The makers of this “Ben-Hur” threw caution to the wind and worse. The one element universally still admired in the 1959 film (which isn’t as widely known today as other winners of its era like “West Side Story,” “Lawrence of Arabia” or “The Sound of Music”) is the chariot race. That stood out in the equally impactful 1927 silent version. This time, it is mainly a CGI creation. In this case, technology, no matter how advanced, lessens the impact.

With tentative remakes of “West Side Story” (Steven Spielberg attached) and possibly “My Fair Lady” in the works, lessons should be learned. Musicals, which live via the stage long after their movie versions, may be able to come back. Smashes like “The Sound of Music” and “Grease” were redone as live TV events to great success. But the original movies don’t necessarily resonate with younger audiences, so the risk is even more elevated.

"War Dogs"

“War Dogs”

“War Dogs” Bests “Kubo”

The two films combined cost roughly what “Ben-Hur” did, which means that they have less at risk, but both films at $50 million or more in production cost both needed more in their opening breaks to justify their costs without very strong holds and/or strong foreign appeal.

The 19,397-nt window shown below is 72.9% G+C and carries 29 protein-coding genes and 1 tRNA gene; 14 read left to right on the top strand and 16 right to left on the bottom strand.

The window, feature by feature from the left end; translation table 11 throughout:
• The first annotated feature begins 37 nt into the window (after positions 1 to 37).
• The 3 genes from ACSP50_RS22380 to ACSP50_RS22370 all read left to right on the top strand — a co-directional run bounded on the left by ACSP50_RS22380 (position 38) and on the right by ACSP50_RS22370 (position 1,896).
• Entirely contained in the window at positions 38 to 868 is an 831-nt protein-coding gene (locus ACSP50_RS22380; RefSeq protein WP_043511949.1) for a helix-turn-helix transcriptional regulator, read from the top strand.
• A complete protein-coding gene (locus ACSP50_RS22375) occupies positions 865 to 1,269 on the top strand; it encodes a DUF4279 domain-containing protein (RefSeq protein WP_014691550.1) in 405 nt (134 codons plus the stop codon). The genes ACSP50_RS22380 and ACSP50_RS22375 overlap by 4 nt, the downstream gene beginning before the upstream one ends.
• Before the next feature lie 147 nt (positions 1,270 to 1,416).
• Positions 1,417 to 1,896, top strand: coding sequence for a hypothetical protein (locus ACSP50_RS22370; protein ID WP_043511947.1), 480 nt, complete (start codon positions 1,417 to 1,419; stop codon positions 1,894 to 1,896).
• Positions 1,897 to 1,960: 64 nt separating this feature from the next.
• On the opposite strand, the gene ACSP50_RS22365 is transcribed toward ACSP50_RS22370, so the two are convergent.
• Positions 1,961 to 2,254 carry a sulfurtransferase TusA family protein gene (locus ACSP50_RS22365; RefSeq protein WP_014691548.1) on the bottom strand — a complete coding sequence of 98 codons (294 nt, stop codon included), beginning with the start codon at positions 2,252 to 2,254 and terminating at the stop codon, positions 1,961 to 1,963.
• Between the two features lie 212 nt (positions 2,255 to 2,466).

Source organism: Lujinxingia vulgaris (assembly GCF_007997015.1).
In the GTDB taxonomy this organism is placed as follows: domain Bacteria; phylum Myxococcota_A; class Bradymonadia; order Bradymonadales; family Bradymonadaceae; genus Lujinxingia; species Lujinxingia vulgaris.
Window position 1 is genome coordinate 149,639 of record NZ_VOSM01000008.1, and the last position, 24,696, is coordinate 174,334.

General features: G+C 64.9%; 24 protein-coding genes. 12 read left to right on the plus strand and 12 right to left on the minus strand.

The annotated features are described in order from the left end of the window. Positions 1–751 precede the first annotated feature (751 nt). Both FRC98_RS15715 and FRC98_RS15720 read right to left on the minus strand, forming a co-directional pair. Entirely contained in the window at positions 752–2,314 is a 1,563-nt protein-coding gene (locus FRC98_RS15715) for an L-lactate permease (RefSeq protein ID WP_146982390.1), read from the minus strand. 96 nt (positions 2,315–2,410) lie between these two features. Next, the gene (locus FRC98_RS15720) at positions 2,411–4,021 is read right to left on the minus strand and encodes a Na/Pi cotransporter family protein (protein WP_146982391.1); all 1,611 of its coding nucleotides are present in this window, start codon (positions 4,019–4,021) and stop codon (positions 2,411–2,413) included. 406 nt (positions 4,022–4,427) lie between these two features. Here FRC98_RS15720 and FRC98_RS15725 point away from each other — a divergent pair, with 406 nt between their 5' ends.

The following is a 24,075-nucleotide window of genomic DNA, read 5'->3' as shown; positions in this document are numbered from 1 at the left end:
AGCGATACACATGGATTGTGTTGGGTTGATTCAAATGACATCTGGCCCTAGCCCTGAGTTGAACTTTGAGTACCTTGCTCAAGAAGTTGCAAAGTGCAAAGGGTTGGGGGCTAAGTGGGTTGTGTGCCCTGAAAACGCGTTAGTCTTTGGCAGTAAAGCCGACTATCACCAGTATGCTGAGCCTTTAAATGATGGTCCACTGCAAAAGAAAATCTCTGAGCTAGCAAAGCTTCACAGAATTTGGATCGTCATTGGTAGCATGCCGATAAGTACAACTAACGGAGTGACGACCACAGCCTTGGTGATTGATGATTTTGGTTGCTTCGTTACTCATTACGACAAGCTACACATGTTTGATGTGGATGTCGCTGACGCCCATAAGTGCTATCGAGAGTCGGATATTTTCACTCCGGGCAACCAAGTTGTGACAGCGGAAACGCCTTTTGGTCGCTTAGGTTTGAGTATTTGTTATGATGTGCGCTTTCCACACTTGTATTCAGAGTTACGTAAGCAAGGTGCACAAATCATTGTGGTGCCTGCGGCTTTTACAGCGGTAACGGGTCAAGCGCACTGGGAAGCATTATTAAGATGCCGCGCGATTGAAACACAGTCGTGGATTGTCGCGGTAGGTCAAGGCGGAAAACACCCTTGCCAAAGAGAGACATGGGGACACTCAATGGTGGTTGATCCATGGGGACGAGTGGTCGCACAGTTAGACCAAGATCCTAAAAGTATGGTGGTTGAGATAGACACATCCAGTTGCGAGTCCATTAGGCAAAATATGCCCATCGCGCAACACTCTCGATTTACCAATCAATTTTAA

“War Dogs” at its core is a buddy comedy with the added smart-appeal of Jonah Hill and Miles Teller setting the tone. They bring less frat-boy behavior than earlier 2016 efforts “Dirty Grandpa” or “Mike and Dave Need Wedding Dates” — grosses fell between those points — than somewhat higher aimed capers like “Three Kings,” “Tropic Thunder” and “Monuments Men.”

But the others boasted greater star wattage from the likes of Tom Cruise and George Clooney plus more draw for older audiences to overcome their similar higher-concept stories. Hill has established himself both as a lead (the “Jump Street” films) and ensemble player (“Wolf of Wall Street”), but Miles Teller remains a work in progress, and not the lead draw that Channing Tatum was with “Jump.”

Still it did best among the openers with a gross somewhat explained by the date of its release. But it also fell Saturday from the Friday combined total, alone among the openers. So with a $40 million domestic total likely the best guess, this faces a struggle ahead.

Concept art from "Kubo and the Two Strings"

Concept art from “Kubo and the Two Strings”

Laika Studio’s “Kubo and the Two Strings” scored the best reviews of any animated feature this year (Metascore 83 vs. second-best “Finding Dory” 77). Though it $12.6 million gross is not off by much of their previous wide releases, it’s the lowest (including “ParaNorman,” released exactly four years ago). Best explanation? Animation overkill, mostly at a high level of quality, has finally set in.